I ended up cutting the bolts off, I removed paint and scuffed it up around the bolt areas, and put a product called seal-all over the bolt and surrounding areas.
Removed more paint in patches under the tank, and used contact cement to glue the tank to angle aluminum. Then added contact cement around and overlapping the edges of the aluminum, let it cure, then coated those dried patches of contact cement with more seal-all to protect it from spills or whatever from getting to the contact cement bonds.
The angle aluminum can be fashioned to the frame in a thousand different ways, including contact cementing large good quality (not harbor freight brand, trust me on this instance) hose clamps into place using the aluminum as a supportive structure.
Currently I'm using hose clamps with the clamps zip tied to the aluminum via 4 small holes on each side where the clamps meet the aluminum.
This makes a virtually vibration proof mounting system. It looks clean if done right, and in a worse case scenario you'll need to reglue the plates, but my design held up almost a year now without being capable of forming leaks at the bolt holes and not leaking or falling off the clamps or angle aluminum on a person who rides the sh*t out of their bike, in the last 6 months they went through 4 motors, but the tank is as solid as it will ever be.
Not a bad idea, maybe I could try that too, I just don't trust leaving the bolts, but I do know that the angle aluminum can have additional panels glued other riveted on, they could be decorative or can even serve to hide electronics if you are worried about looks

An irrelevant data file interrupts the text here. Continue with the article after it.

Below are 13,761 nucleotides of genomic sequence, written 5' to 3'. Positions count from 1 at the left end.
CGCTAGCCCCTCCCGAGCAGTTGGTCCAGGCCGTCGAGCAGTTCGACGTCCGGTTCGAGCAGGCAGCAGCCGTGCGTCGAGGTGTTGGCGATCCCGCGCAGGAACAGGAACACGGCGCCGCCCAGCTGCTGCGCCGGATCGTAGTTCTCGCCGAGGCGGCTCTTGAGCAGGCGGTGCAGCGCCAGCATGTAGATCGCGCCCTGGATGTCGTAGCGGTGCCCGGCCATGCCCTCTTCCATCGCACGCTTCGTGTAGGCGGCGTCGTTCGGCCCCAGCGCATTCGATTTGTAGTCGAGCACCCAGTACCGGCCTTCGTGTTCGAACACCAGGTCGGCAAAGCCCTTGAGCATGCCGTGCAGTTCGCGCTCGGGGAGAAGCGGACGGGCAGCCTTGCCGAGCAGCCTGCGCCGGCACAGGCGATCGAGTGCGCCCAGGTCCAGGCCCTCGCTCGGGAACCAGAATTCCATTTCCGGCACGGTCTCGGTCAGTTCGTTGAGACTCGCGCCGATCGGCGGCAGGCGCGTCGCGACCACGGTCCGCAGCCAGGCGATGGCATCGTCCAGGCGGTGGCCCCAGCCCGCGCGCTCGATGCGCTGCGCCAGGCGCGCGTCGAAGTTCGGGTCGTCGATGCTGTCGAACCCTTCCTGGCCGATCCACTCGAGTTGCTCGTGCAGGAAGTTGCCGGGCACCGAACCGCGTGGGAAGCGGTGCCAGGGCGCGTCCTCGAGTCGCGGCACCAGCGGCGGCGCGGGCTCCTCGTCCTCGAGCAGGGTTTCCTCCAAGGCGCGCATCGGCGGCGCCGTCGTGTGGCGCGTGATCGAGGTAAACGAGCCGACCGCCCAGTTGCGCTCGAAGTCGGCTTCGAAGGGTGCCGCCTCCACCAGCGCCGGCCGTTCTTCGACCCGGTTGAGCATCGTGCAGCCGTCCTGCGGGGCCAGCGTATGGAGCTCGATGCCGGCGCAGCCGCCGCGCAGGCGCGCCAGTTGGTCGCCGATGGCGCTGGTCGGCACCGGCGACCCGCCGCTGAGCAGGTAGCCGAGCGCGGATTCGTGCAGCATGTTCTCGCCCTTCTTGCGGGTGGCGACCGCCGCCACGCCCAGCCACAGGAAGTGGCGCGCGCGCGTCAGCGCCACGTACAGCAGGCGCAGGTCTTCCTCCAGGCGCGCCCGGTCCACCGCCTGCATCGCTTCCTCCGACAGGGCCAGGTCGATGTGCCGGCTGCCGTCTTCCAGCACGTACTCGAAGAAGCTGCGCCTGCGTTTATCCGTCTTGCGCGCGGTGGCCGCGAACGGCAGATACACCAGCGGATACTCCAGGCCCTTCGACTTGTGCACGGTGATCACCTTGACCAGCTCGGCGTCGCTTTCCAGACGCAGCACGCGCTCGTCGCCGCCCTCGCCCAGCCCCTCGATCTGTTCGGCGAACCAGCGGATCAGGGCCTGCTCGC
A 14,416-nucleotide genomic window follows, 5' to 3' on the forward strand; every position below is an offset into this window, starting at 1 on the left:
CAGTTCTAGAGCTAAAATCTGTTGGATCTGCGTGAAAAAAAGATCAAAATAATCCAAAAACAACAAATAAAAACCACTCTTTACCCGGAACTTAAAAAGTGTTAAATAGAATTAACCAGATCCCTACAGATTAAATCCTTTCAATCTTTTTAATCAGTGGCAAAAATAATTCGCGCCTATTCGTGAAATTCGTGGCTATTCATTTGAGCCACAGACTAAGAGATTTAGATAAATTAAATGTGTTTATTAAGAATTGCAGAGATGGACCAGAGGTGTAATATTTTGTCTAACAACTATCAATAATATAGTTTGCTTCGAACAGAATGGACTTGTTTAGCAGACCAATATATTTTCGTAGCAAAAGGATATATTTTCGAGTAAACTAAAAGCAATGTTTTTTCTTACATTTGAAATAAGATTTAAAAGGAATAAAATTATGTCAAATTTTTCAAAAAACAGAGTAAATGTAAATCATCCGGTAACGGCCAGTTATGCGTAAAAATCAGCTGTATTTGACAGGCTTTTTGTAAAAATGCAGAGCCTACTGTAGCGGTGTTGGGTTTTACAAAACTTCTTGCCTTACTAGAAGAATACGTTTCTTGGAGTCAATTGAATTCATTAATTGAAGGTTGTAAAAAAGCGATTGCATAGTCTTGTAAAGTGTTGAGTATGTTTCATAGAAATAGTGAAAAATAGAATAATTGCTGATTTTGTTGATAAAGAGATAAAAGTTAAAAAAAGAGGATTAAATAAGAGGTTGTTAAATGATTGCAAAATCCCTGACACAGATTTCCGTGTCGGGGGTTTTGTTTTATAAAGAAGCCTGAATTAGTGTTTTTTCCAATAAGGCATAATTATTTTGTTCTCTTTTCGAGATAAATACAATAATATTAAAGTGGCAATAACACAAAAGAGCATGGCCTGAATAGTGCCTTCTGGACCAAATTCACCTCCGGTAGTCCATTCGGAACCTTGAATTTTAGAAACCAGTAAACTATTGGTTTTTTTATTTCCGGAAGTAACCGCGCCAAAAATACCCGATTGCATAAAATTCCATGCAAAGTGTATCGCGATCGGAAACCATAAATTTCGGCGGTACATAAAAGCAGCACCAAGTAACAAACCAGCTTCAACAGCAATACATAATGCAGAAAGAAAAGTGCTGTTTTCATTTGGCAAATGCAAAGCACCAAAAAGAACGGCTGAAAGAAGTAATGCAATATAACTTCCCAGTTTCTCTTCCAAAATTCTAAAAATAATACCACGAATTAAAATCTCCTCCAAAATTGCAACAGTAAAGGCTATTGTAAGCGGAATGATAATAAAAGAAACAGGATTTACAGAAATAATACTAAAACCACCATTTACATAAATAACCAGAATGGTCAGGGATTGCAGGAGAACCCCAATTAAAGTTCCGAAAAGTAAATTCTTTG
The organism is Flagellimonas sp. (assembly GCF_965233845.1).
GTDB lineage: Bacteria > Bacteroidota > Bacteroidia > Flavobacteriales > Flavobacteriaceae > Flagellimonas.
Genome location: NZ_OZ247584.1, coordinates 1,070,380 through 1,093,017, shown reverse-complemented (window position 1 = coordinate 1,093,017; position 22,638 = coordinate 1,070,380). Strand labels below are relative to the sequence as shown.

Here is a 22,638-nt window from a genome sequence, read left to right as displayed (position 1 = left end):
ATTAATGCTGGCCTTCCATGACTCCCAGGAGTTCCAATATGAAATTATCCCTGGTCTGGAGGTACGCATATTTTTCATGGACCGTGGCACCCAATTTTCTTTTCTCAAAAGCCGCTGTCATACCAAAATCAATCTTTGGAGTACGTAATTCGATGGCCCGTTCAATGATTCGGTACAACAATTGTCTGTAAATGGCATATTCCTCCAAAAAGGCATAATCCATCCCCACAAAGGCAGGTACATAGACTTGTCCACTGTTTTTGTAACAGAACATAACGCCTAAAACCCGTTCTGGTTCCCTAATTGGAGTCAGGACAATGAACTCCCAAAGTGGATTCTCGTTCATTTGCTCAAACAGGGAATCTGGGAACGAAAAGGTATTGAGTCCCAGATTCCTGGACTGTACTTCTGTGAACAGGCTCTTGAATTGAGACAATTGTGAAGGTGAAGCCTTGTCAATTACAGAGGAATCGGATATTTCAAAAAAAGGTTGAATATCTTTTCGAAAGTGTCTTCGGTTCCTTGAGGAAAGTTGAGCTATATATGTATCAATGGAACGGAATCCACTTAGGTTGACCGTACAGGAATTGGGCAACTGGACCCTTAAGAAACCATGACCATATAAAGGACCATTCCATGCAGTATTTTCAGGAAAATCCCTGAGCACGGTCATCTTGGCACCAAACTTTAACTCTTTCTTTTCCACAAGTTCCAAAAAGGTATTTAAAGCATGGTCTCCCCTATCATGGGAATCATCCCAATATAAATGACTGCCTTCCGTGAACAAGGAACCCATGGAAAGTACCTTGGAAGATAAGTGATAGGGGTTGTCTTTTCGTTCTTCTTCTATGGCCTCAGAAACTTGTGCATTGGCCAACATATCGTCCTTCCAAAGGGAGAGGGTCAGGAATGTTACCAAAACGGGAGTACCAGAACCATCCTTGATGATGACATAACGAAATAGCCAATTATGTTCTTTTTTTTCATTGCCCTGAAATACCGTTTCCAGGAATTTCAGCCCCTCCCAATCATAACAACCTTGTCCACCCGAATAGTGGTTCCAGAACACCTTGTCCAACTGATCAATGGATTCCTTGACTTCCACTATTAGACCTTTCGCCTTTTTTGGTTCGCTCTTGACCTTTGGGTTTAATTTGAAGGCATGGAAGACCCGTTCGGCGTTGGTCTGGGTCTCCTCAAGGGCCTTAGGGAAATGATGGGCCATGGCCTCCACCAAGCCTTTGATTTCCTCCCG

Nice idea with the grips kc, but I will mention I tried jb weld, the standard type, it cracked at the joint and eventually just started leaking again, then actuality became flexible as the gas and oil kept on it
I have built 5 bikes for myself. 4 of them stolen. I have only had one tank that did not leak. I did a lot of dirt road riding The rough road and engine vibration would crack where the mount studs are welded. I would clean the paint off and sand with 80 grit sand paper to scratch the metal so I could JB weld to seal the tank. That only works for a short period of time. So I built this mount and added rubber hose to help with the vibration issue.
I could convince myself that the original retail price would be just as worth it for that product, it easily met my expectations for the $200 I paid for it on eBay (new!) It's a very decent upgrade and having the ability to use a very strong single speed chain is such a plus, you eliminate so much trouble just by having a strong and straight driveline. Every motorcycle does exactly that, just keeps the shifting mechanism somewhere else. Kc is right for liking internal hub shifters, the drivetrain is naturally more resilient to wear and damage.